Fri., March 15, 2013 3:00pm (EDT)

Family Seeks Federal Probe In Shooting
By Adam Ragusea
Updated: 1 year ago

MACON, Ga.  —  
Cheryl Davis, flanked by politicians and protesters at a news conference Friday, spoke lovingly of her brother Sammie, a large man with a history of mental illness who spent most of his days in front of the Kroger store where he died. (Photo: Adam Ragusea / GPB News)
Cheryl Davis, flanked by politicians and protesters at a news conference Friday, spoke lovingly of her brother Sammie, a large man with a history of mental illness who spent most of his days in front of the Kroger store where he died. (Photo: Adam Ragusea / GPB News)
The family of a Macon man killed by police in December is asking federal authorities to get involved, after Bibb County District Attorney David Cooke announced earlier this week that he would file no charges against officer Clayton Sutton.

Cheryl Davis, flanked by politicians and protesters at a news conference Friday, spoke lovingly of her brother Sammie, a large man with a history of mental illness who spent most of his days in front of the Kroger store where he died.

Results of Georgia Bureau of Investigation inquiry released this week show the incident began when a 911 caller reported that Davis was panhandling aggressively. Officer Clayton Sutton arrived on scene and a struggle ensued that ended with three shots fired.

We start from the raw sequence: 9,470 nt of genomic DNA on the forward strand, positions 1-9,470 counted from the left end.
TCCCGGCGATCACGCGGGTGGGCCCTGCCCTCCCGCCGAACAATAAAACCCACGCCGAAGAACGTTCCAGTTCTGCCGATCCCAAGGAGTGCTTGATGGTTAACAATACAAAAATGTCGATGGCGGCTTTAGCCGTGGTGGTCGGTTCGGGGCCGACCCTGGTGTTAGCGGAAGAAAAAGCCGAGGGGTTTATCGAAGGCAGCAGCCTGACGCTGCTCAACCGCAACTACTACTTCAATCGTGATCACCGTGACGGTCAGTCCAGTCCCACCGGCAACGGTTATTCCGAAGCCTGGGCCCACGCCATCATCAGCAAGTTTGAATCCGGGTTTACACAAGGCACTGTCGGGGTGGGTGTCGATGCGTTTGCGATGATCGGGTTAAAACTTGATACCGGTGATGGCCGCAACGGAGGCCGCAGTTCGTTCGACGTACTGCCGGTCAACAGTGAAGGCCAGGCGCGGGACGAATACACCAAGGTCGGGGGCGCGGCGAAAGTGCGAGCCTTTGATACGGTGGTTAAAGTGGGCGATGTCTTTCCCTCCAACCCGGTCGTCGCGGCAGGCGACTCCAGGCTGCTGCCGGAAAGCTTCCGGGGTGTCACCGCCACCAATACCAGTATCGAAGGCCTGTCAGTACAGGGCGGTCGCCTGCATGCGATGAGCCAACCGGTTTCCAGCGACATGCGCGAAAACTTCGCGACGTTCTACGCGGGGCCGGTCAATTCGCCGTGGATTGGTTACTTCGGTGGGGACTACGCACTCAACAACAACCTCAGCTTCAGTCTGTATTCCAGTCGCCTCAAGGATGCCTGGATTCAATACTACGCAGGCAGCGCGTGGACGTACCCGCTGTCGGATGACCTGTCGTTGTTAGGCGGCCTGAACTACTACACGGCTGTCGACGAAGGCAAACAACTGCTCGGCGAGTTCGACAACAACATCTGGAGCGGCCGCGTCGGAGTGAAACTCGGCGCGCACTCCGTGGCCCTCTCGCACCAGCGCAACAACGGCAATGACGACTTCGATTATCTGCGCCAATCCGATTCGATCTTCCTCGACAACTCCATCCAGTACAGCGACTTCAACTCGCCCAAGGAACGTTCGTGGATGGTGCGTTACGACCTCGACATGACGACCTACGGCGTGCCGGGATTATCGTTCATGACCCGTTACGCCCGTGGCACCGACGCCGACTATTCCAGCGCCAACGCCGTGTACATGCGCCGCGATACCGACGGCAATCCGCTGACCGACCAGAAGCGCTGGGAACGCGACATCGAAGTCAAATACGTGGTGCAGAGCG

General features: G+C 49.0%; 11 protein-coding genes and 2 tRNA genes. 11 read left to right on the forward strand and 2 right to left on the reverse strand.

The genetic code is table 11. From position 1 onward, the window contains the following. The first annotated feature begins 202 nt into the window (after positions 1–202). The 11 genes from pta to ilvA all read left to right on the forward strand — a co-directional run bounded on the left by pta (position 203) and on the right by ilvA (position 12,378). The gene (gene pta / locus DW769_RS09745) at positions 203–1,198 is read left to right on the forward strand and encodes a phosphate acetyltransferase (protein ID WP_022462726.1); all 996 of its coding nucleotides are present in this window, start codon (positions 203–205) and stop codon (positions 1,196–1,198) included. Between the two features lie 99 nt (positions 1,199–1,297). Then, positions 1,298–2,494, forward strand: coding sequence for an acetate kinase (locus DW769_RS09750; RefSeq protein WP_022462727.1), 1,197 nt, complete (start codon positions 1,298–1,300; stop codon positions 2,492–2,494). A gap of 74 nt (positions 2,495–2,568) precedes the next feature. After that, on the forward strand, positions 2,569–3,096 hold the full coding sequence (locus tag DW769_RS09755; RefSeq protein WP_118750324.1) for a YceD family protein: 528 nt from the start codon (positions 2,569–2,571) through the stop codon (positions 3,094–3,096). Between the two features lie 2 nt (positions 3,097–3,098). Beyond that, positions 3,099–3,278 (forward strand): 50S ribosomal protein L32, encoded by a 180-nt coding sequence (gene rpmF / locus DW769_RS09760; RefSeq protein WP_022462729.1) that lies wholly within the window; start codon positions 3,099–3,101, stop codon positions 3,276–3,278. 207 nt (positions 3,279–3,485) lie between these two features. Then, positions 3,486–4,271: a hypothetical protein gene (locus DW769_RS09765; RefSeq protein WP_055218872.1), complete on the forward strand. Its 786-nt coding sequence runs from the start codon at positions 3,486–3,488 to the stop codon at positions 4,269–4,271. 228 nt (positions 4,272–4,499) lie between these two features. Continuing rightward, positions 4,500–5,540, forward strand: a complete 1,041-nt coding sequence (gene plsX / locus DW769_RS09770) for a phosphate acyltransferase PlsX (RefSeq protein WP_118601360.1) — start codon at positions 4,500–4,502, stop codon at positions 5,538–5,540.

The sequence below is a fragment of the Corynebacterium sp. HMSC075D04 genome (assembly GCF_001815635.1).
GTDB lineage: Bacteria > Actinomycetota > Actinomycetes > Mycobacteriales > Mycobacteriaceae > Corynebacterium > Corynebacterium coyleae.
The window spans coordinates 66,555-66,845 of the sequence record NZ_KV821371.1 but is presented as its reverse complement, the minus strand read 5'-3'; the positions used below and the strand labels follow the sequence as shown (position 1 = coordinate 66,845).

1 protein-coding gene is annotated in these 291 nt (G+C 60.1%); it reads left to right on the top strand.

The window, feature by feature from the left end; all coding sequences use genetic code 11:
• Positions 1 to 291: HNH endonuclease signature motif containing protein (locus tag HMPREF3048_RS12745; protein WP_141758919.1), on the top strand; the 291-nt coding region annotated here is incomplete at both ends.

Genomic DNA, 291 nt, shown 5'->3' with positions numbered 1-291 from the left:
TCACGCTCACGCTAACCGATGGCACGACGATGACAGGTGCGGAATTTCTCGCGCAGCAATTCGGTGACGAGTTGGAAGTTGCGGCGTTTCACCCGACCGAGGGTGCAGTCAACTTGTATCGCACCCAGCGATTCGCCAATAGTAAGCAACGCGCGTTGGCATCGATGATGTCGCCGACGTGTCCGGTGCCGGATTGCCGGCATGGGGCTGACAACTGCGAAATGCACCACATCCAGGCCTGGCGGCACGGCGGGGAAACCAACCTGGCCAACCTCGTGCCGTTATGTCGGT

Cooke determined that the shooting was "tragic but justifiable," however Cheryl Davis wants the Justice Department to investigate if her brother's civil rights were violated.

"Please do not go away from here today thinking that we are here because the killer is white, and the victim is black," Davis read from prepared remarks. "We are here because a policeman used poor judgment, didn’t follow protocol, and shot an unarmed man."

At the same news conference, Macon City Councilor Henry Gibson criticized Cooke's handling of the case, saying the D.A. should have at least allowed a grand jury to consider making a charge of involuntary manslaughter.

"I just feel that officer Sutton had the ample time to call his superiors, to call for back-up, and restrain Mr. Davis and put him in a hospital," said Gibson, himself a retired Macon police captain.

While Sutton has been cleared of any criminal wrongdoing, police continue to investigate whether he acted in accordance with departmental policy.